“Al desko,” an adverb or adjective that means: “while working at one’s desk in an office (with reference to the consumption of food or meals).”
We all know what it is to work almost 24/7…long days, short nights, and even shorter weekends. But it seems that the having lunch or dinner “al desko” has been finally acknowledged as one of the characteristics of workaholics everywhere. It has also been added as a new word to the Oxford English Dictionary in 2014.
“Al desko” is a sad (and I’m sure not healthy) pun on dinning “al fresco,” Italian for dinning out in the open air. Al fresco dinning usually evokes a scene from movies like Under the Tuscan Sun: a long table with a white tablecloth, homemade pasta and amazing true Italian marinara; those little white twinkling lights; a cool and bug-free Italian dusk; and wine, of course.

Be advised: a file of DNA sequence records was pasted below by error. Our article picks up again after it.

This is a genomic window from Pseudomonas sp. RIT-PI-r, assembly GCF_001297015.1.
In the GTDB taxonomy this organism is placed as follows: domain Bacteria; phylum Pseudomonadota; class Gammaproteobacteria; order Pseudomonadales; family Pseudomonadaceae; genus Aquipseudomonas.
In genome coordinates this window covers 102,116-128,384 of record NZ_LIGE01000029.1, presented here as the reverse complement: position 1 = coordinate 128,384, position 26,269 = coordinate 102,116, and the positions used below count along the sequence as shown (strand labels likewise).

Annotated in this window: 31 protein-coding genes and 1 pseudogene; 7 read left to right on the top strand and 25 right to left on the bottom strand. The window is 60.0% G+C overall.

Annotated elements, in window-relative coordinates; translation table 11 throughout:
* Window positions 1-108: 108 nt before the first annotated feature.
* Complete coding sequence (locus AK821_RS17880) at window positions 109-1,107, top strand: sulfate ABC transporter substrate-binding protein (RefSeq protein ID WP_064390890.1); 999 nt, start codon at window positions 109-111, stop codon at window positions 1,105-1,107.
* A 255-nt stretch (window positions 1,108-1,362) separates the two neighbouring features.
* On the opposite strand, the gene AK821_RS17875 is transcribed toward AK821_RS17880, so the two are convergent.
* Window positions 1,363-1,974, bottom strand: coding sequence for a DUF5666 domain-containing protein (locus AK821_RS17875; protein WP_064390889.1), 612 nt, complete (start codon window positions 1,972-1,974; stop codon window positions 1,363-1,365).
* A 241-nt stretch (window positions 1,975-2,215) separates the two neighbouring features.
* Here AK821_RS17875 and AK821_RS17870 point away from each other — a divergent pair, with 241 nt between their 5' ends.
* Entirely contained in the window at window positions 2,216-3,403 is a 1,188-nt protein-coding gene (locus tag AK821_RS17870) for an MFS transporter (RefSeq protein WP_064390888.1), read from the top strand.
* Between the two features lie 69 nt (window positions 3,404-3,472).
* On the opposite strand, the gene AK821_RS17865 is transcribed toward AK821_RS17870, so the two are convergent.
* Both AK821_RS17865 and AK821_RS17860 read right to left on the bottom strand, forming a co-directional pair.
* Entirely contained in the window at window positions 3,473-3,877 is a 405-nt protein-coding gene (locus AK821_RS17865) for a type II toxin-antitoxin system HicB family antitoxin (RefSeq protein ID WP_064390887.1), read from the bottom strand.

The epitome of a romantic dinner, al fresco dinning has now been reduced to the depressing notion of eating your lunch by your lonely self at your desk, according to an article on CNN Money. The “sad lunch” has a website called Sad Desk Lunch and even a video, which seems to have been inspired by Doctor Seuss (you can watch it below).
While you might not “have the time” to take a one hour long lunch, you can still make a healthier, livelier lunch al desko. There are even some websites and articles, like this one, that will help you to make easy-to-prepare lunches the night before.
Al desko lunching embodies what is happening in the American work culture: we are working ourselves into an early grave, not only by eating junk, but by confining our bodies and minds to a chair and computer. Is saving those 30 to 60 minutes of your lunch break really making you more productive? Or are you simply more likely to burn out?